Status and Clothes Lines: An International Comparison

A front page Wall Street Journal story today discusses how clotheslines have become a new battle front in America. The environmentally minded are using them in increasing numbers (clothes driers account for 6% of residential energy use).

This is yet another illustration of how status consciousness and years of cheap energy intersect to produce peculiar outcomes. In Australia, by contrast, the rotary clothes hoist is a suburban fixture, although it was always tastefully sited in the back yard:

The rotary clothes hoist and the barbecue have long been recognised as suburban icons; for example on the cover of Australian Popular Culture, in 1979 and in Suburban Icons – a celebration of the everyday, by Steve Bedwell, in 1991. Both the standard clothes hoist and the barbecue came to prominence in the 1950s; but both had existed before then.

Smaller clothes drying racks are popular in Australia and sold even in very upscale home furnishing shops. Similarly, my impression is that clothes drying outdoors would be acceptable in most European countries outside major urban areas.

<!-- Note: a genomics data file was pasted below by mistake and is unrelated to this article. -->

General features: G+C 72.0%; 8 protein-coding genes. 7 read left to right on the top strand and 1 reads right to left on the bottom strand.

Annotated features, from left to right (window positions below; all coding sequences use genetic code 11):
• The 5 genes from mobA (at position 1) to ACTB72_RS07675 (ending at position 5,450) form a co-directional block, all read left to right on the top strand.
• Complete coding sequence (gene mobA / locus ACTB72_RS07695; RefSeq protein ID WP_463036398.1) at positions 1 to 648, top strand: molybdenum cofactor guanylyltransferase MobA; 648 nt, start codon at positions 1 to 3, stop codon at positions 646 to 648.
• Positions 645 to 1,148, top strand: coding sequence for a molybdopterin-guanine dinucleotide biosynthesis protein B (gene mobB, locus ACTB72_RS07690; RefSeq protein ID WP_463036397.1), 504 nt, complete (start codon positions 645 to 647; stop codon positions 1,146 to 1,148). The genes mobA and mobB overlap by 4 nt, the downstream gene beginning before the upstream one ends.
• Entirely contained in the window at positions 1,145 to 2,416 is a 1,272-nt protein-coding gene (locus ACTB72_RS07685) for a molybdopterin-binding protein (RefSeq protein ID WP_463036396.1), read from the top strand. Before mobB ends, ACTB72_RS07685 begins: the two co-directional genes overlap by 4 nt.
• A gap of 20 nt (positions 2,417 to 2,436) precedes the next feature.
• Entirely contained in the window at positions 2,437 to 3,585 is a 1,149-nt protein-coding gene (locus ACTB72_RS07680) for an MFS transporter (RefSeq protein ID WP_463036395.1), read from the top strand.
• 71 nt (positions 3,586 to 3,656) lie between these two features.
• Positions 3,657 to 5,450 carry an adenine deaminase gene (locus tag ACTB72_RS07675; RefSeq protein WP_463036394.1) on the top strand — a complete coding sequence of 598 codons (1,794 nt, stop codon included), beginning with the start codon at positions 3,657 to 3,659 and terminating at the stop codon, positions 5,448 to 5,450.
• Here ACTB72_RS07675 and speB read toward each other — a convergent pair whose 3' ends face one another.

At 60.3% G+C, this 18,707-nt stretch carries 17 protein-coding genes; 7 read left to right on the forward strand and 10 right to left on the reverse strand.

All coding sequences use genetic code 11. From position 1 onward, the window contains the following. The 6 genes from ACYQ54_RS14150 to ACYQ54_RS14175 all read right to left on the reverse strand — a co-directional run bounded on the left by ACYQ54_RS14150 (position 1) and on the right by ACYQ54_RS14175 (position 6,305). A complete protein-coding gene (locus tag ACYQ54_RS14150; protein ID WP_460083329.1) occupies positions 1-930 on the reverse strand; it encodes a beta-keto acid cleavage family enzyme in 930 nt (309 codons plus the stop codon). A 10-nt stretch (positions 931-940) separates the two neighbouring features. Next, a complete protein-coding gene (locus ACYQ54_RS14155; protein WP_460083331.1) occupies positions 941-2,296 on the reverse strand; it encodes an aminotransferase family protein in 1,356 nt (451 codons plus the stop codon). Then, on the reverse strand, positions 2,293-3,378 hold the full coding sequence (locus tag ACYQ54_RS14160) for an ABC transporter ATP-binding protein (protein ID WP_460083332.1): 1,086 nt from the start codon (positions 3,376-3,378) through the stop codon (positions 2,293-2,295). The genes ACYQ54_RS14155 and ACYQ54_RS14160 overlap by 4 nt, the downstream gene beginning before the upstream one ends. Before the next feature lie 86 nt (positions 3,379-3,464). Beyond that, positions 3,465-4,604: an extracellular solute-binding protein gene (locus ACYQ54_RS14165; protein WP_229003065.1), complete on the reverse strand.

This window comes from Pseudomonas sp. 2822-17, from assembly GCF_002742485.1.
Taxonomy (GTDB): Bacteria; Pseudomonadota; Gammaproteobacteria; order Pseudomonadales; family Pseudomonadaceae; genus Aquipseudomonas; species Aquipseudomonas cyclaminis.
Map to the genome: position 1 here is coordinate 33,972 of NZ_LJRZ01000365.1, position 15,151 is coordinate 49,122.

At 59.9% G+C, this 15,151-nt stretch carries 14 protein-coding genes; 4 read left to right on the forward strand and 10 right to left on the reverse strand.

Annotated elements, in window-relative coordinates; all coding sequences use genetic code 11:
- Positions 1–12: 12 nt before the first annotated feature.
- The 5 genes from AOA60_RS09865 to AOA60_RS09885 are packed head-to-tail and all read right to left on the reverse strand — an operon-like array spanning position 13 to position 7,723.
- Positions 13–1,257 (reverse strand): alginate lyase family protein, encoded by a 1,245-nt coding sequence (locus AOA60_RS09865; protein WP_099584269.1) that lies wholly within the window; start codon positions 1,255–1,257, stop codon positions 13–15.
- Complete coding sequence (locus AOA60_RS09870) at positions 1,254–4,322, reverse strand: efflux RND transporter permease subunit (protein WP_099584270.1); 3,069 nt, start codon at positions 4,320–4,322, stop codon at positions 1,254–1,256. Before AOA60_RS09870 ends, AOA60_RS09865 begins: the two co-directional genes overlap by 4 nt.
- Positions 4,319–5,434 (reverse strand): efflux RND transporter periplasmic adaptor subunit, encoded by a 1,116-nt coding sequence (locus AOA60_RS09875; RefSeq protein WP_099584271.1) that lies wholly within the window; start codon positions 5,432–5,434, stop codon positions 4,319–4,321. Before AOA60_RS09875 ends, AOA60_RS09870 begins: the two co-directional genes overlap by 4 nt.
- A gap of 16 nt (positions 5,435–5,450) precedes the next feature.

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  1. Tomas

    Not just outside urban areas in europe. I live in Copenhagen, Denmark and we have communal outdoor drying equipment in the yard between the houses. And it is frequently in use.

    And yes, that does sort of make us dirty commies.

  2. Martin, the Netherlands

    I live in the Netherlands, in a town of 26,000, just south of Amsterdam. We do not have a tumble drier, but use clothes lines when the weather permits, and racks in the attic when it rains. Why, for heavens’ sake, should we waste natural resources, when the wind is clean (or as clean as it gets just outside a major airport), and free? Additionally, both my wife and I cycle to work (15 and 9 kms). I understand that this does make us highly suspect by American standards, but so be it…

  3. Yves Smith


    No, that makes you clean commies!

    Actually, not all of America is wasteful. Yankees are notorious for being frugal. Most of them maintain equipment and cars (rather than trashing and replacing them). But even they aren’t into clotheslines.

    It’s amazing what marketing and convention can do to one’s world view.

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